Their concerns were quickly validated, with anti-extremism researcher Kristofer Goldsmith tweeting a screenshot of a far-right call-to-action circulating on Telegram: “Due to the new privacy policy at Twitter, things now unexpectedly work more in our favor.”
“Anyone with a Twitter account should be reporting doxxing posts from the following accounts,” the message said, with a list of dozens of Twitter handles.
Gwen Snyder, an organizer and researcher in Philadelphia, said her account was blocked this week after a report to Twitter about a series of 2019 photos she said showed a local political candidate at a march organized by extreme-right group Proud Boys.
Rather than go through an appeal with Twitter she opted to delete the images and alert others to what was happening.
“Twitter moving to eliminate (my) work from their platform is incredibly dangerous and is going to enable and embolden fascists,” she told AFP.
In announcing the privacy policy on Tuesday, Twitter noted that “sharing personal media, such as images or videos, can potentially violate a person’s privacy, and may lead to emotional or physical harm.”
But the rules don’t apply to “public figures or individuals when media and accompanying Tweets are shared in the public interest or add value to public discourse.”
By Friday, Twitter noted the roll out had been rough: “We became aware of a significant amount of coordinated and malicious reports, and unfortunately, our enforcement teams made several errors.”
“We’ve corrected those errors and are undergoing an internal review to make certain that this policy is used as intended,” the firm added.


However, Los Angeles-based activist and researcher Chad Loder said their account was permanently blocked after reports to Twitter over publicly-recorded images from an anti-vaccine rally and a confrontation outside the home of a former Vice journalist.
“Twitter is saying I must delete my tweets featuring photographs of people at newsworthy public events that did indeed get news coverage, or I will never get my account back,” Loder told AFP, adding it was the third report of their account to Twitter in 48 hours.
“The current mass-reporting actions by the far-right are just the latest salvo in an ongoing, concerted effort to memory-hole evidence of their crimes and misdeeds,” Loder added, using a term popularized by George Orwell’s dystopian novel 1984.
Experts noted that Twitter’s new rules sound like a well-intentioned idea but are incredibly thorny to enforce.
One reason is that the platform has become a key forum for identifying people involved in far-right and hate groups, with Internet sleuths posting their names or other identifying information.
The practice of so-called “doxxing” has cost the targets their jobs, set them up for intense public ridicule and even criminal prosecution, while the activists who post the information have faced threats or harassment themselves.
A major example was the online effort to track down people involved in the violence at the US Capitol, which was stormed in January by Donald Trump supporters seeking to block the certification of President Joe Biden’s victory.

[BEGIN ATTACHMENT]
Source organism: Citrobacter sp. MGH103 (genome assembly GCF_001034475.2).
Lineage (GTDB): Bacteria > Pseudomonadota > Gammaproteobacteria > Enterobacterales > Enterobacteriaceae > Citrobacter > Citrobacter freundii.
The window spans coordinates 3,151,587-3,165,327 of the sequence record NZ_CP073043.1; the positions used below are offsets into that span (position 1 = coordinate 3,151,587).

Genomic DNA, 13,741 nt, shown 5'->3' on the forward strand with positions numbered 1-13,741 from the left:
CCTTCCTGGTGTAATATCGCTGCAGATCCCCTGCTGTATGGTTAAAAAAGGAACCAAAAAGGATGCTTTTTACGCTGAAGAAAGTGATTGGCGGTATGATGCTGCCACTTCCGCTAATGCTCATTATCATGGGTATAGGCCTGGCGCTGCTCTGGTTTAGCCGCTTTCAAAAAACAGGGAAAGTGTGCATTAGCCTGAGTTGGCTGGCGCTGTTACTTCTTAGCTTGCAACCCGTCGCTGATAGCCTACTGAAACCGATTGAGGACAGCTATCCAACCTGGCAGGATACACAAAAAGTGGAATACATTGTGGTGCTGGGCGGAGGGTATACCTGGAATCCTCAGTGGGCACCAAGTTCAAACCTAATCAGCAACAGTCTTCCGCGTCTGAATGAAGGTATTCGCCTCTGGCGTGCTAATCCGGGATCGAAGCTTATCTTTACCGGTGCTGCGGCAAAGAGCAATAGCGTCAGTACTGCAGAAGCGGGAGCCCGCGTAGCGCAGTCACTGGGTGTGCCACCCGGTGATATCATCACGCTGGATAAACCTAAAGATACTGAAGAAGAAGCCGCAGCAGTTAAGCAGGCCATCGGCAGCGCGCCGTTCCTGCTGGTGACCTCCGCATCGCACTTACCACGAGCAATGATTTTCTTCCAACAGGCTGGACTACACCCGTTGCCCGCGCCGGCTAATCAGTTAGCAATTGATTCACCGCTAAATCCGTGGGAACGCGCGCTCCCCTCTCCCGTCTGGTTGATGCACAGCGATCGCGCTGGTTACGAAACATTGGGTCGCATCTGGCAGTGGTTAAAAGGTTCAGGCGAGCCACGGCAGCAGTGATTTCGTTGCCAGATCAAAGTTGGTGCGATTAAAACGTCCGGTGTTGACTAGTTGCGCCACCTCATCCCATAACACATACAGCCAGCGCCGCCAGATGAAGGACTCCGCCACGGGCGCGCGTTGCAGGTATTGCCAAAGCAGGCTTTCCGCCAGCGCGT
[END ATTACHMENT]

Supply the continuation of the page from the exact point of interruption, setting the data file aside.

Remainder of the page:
Even the US Federal Bureau of Investigation regularly posts images on its feed of as-yet unnamed people it is seeking in connection with the violence.
“Twitter has given extremists a new weapon to bring harm to those in the greatest need of protection and those shining a light on danger,” said Michael Breen, president and CEO of advocacy group Human Rights First, which called on Twitter to halt the policy.
The new rules, announced just a day after Parag Agrawal took over from co-founder Jack Dorsey as boss, wander into issues that may be beyond the platform’s control.
“It gets complicated fast, but these are issues that are going to be resolved probably in our courts,” said Betsy Page Sigman, a professor emeritus at Georgetown University. “I’m not optimistic about Twitter’s changes.”


Twitter’s design, engineering heads to step down in management rejig

The moves come just days after co-founder Jack Dorsey stepped down as chief executive officer. (File/AFP)
The moves come just days after co-founder Jack Dorsey stepped down as chief executive officer. (File/AFP)
Updated 04 December 2021

Twitter’s design, engineering heads to step down in management rejig

The moves come just days after co-founder Jack Dorsey stepped down as chief executive officer. (File/AFP)
  • Twitter's design and engineering heads will step down from their roles as part of a management restructuring campaign

LONDON: Twitter Inc. said on Friday its engineering head Michael Montano and design chief Dantley Davis would step down from their roles by the end of this month, as part of a broader management restructuring at the social networking site.
The moves come just days after co-founder Jack Dorsey stepped down as chief executive officer and handed over the reins to Chief Technology Officer Parag Agrawal.
Twitter said Agrawal, in his newly assumed role, has decided to reorganize the leadership structure at the company and shift to a general manager model for consumer, revenue and core tech that would oversee all core teams across engineering, product management, design and research.
Product lead Kayvon Beykpour, revenue product lead Bruce Falck and Vice President of Engineering Nick Caldwell will now lead the three units respectively, the company said.
Twitter added Lindsey Iannucci, a senior operations and strategy executive at the company, would be the chief of staff.


BuzzFeed to go public after raising less money than expected

BuzzFeed to go public after raising less money than expected
Updated 04 December 2021

BuzzFeed to go public after raising less money than expected

BuzzFeed to go public after raising less money than expected
  • The digital company also raised $150 million in debt financing as part of the deal

American digital company BuzzFeed, known for its viral content and journalism, will go public on Dec. 6 after it initially raised less money than expected.